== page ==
The Planning Commission will wade into a Castro burrito battle when it meets June 20. That Thursday is when the hearing on a proposed Chipotle Mexican Grill on upper Market Street has been scheduled.
The national Mexican food purveyor wants to open at the old Home restaurant location at the corner of Market and Church streets. Gay former San Francisco chef Steve Ells founded the Denver-based chain in 1993 and is its chairman and co-CEO.
Indoors will be seating for about 60 people. Entrances are planned from the parking lot, Market Street and off of 14th Street.
The plan calls for serving margaritas and beer, though company officials have said no alcohol will be allowed in the outside patio area. The menu will be limited, similar to its other locations, and customers would order and pay for their food first then seat themselves.
As the Bay Area Reporter has previously reported, the company is facing strong headwinds against its permit requests for the space, which has been vacant since Home abruptly closed in the summer of 2011. Neighborhood opposition to Chipotle has been widespread, and planning staff announced in February they would not recommend it for approval.
Since then the Planning Commission has adopted new rules aimed at limiting the number of chain stores along Market Street between Octavia Boulevard and Castro Street. While planning staff has yet to reveal their calculations, it is expected that the Chipotle would exceed the 20 percent threshold for formula retail within a 300-foot radius.
The 2100 Market Street location is across Church Street from Safeway, two Starbucks, a Wells Fargo Bank, and a Jamba Juice. Across from it on Market Street is a Walgreens and 24 Hour Fitness gym.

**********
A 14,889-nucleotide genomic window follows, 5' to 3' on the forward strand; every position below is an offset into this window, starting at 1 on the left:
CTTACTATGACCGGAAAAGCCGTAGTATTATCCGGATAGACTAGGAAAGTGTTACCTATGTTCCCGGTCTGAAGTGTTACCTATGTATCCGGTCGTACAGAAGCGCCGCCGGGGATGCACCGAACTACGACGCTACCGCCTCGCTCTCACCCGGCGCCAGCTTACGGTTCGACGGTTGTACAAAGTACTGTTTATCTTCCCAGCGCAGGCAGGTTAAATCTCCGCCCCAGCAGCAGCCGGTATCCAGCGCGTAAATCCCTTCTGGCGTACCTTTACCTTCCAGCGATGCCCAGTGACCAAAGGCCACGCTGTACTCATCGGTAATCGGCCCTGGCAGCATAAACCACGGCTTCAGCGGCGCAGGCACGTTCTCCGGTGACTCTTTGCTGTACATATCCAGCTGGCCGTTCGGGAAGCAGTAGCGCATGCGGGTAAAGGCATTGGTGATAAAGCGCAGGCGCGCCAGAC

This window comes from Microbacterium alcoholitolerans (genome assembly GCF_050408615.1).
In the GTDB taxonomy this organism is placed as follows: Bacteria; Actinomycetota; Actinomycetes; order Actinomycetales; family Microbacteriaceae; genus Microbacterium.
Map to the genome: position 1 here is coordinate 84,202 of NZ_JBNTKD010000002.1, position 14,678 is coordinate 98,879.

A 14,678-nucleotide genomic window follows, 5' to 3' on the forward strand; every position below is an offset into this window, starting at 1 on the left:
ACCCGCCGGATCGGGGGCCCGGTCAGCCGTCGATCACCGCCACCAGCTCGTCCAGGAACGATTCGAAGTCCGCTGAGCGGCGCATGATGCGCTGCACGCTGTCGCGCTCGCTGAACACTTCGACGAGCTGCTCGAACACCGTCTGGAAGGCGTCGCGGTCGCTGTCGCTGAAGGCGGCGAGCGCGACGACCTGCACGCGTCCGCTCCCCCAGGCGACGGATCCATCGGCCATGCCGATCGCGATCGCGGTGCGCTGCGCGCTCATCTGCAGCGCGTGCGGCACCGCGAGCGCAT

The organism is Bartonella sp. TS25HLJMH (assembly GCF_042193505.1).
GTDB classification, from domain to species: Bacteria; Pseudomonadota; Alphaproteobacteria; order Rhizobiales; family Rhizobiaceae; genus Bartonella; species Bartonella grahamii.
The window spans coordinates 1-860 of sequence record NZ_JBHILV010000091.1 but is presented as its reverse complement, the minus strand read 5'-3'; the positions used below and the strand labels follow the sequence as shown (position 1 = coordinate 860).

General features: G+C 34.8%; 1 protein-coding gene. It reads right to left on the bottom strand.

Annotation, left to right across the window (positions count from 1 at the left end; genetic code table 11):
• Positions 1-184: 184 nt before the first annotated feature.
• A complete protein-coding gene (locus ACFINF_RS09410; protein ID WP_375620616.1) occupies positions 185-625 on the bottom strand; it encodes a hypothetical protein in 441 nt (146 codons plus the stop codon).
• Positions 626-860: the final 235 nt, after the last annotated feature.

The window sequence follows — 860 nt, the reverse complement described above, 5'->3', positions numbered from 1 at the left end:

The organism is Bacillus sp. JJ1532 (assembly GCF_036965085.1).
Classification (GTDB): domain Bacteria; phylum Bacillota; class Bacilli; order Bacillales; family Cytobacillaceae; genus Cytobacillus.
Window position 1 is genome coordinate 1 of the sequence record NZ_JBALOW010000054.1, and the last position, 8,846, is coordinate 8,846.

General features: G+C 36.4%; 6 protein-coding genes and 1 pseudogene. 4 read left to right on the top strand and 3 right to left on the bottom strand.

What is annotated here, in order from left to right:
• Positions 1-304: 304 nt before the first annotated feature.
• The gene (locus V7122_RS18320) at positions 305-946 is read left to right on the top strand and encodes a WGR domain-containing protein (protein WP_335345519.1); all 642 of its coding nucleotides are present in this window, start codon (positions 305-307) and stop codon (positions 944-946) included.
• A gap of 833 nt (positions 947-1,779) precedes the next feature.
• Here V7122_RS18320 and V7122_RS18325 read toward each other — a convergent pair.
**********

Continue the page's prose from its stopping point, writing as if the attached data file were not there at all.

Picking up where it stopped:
Less than two weeks ago the Planning Commission rejected a Starbucks at the corner of Market and Sanchez streets for coming in at 21 percent based on the new chain store rules. Like Chipotle, the coffee chain also faced deep opposition from Castro residents and merchants.
To drum up support for its application, Chipotle launched an online petition and advertising campaign earlier this year. It also has been advertising at the Muni stations serving the Castro district.
Next month it is throwing a food and music festival in Golden Gate Park. The June 8 outdoor event is free to attend, though Chipotle food offerings will be priced $5 to $7, beers $6 and other drinks $2. There will also be other food vendors participating.
It remains to be seen if the company’s efforts will produce enough good will and community support to generate a positive vote at the Planning Commission.
The oversight panel’s meetings begin at noon Thursdays in Room 400 of City Hall. It posts each meeting’s agenda a week prior.